Once you’ve spotted a flat or house you love and can afford, it’s easy to get carried away in excitement when you’re viewing it.
It’s only after you’ve moved in that you may realise things aren’t quite what they seem and start to wish you’d asked more questions.
Although you’ll have your own list of priorities to ask about, there are a few things you’re likely to forget to ask.
1. Who’s responsible for that?
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If you’re in a flat, there could be common areas, such as kitchens, gardens, courtyards or hallways. If you’re in a house, you might also have a garden to enjoy.
However, it’s worth asking whose responsibility these areas are to maintain and whether the upkeep will cost you any extra money.
2. Who lives next door?
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Although your landlord or letting agent might not know, it’s still a good idea to ask if they have any idea of who the neighbours are – are they noisy, quiet, a family, young or elderly? Do they have pets? Have past tenants had any run-ins with them?
If you’re not satisfied with the answer, a quick glance at the outside of the neighbouring properties could give you a good indication of the sort of person that lives there.
3. What’s it like at night?
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Find out if the area is well lit at night and whether you’d feel safe walking around alone. Are there any popular bars or pubs nearby and can you hear the resulting noise from the property?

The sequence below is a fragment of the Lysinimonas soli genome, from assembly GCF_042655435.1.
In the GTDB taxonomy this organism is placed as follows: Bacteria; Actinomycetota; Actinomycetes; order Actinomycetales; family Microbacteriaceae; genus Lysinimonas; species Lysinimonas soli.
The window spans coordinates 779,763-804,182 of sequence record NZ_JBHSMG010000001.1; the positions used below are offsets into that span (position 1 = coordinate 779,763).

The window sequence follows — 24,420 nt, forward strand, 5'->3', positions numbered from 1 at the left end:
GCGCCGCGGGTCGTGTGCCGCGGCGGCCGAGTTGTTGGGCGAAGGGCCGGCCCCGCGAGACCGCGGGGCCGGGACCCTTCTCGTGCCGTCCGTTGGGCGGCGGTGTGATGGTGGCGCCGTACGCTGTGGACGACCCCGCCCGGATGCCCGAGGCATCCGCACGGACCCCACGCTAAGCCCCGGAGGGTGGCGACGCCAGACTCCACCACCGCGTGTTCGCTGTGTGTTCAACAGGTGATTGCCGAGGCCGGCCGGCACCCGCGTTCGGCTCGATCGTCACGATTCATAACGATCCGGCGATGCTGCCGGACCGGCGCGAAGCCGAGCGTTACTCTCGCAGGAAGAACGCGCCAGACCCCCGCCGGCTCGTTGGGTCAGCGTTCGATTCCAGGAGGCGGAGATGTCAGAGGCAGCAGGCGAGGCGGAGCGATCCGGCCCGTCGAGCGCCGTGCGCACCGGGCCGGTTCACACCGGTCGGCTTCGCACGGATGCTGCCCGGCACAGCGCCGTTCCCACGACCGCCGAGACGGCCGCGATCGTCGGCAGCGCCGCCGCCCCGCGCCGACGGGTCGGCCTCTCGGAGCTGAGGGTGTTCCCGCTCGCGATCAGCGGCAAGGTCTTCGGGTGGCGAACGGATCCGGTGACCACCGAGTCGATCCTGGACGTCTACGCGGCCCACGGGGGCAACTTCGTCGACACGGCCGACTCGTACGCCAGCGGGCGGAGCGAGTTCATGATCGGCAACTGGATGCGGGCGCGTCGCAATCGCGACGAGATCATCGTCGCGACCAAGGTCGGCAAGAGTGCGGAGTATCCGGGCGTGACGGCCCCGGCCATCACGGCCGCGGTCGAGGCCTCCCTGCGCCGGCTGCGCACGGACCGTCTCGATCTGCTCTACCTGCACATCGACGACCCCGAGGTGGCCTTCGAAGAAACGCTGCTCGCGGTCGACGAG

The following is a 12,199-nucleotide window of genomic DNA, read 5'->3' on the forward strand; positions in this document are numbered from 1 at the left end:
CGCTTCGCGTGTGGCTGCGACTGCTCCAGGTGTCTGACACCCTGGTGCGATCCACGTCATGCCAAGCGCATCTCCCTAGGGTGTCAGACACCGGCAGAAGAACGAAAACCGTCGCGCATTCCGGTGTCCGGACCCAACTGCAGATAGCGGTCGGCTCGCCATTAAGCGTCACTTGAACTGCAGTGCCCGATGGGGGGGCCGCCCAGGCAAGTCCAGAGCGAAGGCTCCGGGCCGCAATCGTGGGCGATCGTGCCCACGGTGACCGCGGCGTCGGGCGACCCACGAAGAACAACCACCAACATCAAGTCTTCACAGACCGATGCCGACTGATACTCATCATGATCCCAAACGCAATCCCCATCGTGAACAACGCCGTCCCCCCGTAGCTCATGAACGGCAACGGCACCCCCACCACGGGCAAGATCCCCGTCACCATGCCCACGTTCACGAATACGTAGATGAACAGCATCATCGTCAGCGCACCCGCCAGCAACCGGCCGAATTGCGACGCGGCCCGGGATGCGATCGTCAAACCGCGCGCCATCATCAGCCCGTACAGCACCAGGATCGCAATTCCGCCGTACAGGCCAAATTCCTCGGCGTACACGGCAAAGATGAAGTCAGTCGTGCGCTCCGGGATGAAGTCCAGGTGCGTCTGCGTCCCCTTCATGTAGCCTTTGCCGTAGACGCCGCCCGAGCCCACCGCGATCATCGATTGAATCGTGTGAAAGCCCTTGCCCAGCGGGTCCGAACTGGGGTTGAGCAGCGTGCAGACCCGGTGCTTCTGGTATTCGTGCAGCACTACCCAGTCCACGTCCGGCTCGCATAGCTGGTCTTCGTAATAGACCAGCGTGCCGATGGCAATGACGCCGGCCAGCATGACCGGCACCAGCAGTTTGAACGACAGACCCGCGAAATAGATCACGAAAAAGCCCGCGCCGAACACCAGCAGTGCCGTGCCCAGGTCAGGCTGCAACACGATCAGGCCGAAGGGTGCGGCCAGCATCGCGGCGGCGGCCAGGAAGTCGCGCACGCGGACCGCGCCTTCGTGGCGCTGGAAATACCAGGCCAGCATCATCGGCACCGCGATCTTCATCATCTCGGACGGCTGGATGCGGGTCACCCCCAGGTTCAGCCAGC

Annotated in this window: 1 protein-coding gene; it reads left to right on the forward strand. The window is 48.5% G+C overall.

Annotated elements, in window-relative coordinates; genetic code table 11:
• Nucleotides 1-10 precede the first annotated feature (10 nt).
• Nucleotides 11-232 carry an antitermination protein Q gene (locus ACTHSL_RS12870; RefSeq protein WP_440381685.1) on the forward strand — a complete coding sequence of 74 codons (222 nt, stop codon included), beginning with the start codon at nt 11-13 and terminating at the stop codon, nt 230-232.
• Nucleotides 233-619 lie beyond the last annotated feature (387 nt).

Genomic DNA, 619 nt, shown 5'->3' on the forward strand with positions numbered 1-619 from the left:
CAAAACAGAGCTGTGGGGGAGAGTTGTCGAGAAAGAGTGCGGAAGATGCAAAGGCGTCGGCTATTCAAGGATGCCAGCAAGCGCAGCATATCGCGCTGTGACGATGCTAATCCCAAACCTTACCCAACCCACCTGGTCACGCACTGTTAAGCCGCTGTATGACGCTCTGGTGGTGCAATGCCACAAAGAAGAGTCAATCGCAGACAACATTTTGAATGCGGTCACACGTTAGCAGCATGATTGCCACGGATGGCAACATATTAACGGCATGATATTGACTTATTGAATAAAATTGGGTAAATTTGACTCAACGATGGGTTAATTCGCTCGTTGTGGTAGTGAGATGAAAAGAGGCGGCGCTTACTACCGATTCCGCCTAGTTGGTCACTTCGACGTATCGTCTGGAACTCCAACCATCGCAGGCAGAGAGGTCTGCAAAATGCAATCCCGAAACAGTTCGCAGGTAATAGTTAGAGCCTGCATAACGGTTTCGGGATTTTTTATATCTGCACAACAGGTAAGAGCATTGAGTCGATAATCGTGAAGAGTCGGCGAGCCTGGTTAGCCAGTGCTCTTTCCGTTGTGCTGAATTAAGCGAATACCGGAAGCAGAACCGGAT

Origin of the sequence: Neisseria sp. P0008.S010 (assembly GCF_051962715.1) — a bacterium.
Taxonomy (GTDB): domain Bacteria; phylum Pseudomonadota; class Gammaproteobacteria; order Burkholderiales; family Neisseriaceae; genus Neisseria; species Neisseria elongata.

If the area is well lit, this is great for safety, but it can be a nightmare if your blinds aren’t good quality. There’s nothing like a brightly lit bedroom to ruin a night’s sleep – ask whether you’ll receive black-out blinds or, if not, whether you can put some up yourself.
4. What’s included?
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Whether your potential new place is furnished or unfurnished, what you see on a viewing may not be what you get. Make sure you ask what’s included, so you know what you’ll need to bring with you.
This doesn’t just include furniture; make sure to ask about washing machines, fridges, curtains and blinds. If you already own something that’s included with the property, ask if you can replace theirs with your own.
5. Can I decorate?
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Many tenancy agreements state that you can’t paint the walls, erect shelves, put up pictures or change any of the decor. If this bothers you, it’s always worth asking if there’s a possibility it won’t be included in your contract.
If the landlord won’t agree to you decorating, ask them if they can put some picture hooks up for you or check out our blog post to get some ideas around what you can do to make it feel more like home.
6. What’s the TV & internet like?
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Whether you want to bring your existing TV & internet service with you, or you’re planning on switching, it’s a good idea to check what’s allowed or available in the new place.